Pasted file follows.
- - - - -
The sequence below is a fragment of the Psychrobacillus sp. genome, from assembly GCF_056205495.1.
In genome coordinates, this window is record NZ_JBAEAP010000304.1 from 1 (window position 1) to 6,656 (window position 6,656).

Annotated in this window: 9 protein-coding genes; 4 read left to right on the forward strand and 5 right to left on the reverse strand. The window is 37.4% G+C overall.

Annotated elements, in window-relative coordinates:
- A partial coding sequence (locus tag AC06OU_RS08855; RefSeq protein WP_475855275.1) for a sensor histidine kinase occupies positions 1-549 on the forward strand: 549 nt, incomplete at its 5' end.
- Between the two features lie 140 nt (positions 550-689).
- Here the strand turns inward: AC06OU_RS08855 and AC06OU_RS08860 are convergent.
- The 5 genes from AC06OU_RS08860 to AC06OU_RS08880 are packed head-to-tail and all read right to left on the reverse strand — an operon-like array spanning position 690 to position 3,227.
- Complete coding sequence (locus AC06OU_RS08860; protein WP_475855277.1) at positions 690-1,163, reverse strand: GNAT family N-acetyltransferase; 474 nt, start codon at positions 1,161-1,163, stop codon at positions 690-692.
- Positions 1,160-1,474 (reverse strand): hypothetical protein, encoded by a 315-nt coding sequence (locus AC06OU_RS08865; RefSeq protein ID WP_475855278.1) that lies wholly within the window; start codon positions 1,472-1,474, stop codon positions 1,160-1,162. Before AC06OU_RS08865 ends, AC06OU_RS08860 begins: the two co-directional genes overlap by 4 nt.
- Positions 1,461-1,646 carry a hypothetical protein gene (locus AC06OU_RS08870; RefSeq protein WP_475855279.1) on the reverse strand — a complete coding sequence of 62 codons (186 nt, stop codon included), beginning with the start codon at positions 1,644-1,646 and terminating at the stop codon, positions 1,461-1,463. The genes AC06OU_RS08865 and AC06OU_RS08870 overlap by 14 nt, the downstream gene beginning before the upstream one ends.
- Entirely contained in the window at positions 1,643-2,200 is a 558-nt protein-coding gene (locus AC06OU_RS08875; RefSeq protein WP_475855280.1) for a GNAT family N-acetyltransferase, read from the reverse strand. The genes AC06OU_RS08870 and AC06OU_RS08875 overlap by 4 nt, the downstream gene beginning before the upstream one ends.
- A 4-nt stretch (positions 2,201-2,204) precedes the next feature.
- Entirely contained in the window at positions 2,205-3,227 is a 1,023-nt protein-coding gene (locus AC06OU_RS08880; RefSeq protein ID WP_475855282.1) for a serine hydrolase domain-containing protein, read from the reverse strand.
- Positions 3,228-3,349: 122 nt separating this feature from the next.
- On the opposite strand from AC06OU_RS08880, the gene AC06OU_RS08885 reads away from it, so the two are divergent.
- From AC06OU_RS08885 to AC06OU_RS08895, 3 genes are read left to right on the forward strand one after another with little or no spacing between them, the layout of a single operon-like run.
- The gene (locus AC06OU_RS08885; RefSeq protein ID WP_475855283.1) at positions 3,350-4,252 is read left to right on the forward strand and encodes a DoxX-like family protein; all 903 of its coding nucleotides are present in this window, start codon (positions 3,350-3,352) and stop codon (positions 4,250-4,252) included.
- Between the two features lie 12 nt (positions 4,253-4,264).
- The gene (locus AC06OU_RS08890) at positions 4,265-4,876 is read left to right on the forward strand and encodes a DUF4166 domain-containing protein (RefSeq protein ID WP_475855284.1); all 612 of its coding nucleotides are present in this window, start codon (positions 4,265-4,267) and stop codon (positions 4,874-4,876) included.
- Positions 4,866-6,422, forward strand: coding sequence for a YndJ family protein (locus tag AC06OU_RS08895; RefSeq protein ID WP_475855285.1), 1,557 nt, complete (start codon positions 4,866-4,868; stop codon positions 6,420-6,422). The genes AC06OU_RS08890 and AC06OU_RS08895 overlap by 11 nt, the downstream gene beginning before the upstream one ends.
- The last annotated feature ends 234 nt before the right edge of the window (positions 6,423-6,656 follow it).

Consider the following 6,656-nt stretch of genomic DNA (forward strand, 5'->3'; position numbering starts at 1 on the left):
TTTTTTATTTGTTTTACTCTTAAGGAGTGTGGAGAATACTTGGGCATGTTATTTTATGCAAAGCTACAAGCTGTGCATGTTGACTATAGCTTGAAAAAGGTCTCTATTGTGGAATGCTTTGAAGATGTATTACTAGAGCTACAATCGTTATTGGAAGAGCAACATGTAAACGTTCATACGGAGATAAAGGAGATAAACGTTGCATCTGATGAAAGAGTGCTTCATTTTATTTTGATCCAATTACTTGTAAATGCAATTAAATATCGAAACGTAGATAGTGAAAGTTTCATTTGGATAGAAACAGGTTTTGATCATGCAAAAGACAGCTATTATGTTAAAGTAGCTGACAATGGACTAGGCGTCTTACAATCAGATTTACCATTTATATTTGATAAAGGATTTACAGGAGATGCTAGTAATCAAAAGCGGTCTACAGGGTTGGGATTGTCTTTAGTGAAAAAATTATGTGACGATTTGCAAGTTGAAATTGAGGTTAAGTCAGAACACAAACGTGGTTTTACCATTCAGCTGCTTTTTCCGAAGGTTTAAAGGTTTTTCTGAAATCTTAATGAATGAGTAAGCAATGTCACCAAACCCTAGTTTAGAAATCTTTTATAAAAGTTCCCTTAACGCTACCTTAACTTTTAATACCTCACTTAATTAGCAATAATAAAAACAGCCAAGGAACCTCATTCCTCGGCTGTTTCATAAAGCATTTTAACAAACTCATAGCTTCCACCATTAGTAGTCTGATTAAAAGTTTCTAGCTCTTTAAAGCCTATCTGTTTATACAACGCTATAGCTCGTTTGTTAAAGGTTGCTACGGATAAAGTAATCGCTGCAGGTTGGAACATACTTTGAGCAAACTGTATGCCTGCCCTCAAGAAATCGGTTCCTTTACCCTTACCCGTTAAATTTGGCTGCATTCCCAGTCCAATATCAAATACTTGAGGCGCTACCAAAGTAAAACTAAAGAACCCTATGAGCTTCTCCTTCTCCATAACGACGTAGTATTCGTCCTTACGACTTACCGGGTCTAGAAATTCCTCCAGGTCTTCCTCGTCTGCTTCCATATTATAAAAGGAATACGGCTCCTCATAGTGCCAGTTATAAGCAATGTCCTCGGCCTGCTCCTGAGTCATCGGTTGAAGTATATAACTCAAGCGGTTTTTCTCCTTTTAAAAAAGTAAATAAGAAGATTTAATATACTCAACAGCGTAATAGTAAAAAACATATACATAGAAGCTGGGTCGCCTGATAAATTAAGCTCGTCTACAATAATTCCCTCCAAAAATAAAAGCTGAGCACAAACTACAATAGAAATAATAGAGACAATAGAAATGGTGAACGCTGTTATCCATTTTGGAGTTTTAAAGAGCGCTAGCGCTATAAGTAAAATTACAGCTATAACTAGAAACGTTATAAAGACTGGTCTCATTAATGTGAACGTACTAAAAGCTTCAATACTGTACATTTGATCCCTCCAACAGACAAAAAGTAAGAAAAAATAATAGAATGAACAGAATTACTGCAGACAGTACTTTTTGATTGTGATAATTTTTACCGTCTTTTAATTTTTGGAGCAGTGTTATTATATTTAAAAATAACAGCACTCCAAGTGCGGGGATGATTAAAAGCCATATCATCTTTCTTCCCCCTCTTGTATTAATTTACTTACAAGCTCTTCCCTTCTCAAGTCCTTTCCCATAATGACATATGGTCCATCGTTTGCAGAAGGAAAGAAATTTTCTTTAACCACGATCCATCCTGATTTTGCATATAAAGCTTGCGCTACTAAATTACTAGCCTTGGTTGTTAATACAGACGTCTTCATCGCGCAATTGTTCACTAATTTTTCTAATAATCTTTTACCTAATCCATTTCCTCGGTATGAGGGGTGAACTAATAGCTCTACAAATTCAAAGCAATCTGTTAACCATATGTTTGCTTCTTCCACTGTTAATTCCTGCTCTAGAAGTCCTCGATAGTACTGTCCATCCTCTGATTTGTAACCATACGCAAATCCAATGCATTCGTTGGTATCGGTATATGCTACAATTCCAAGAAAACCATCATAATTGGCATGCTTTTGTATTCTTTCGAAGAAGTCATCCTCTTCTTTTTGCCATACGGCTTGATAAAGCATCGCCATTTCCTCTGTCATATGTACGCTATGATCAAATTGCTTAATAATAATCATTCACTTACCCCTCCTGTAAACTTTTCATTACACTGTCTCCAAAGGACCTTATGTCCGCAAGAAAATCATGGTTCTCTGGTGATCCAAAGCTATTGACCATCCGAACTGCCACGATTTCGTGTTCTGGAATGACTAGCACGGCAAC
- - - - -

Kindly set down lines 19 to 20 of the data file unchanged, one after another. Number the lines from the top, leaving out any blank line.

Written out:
- Between the two features lie 12 nt (positions 4,253-4,264).
- The gene (locus AC06OU_RS08890) at positions 4,265-4,876 is read left to right on the forward strand and encodes a DUF4166 domain-containing protein (RefSeq protein ID WP_475855284.1); all 612 of its coding nucleotides are present in this window, start codon (positions 4,265-4,267) and stop codon (positions 4,874-4,876) included.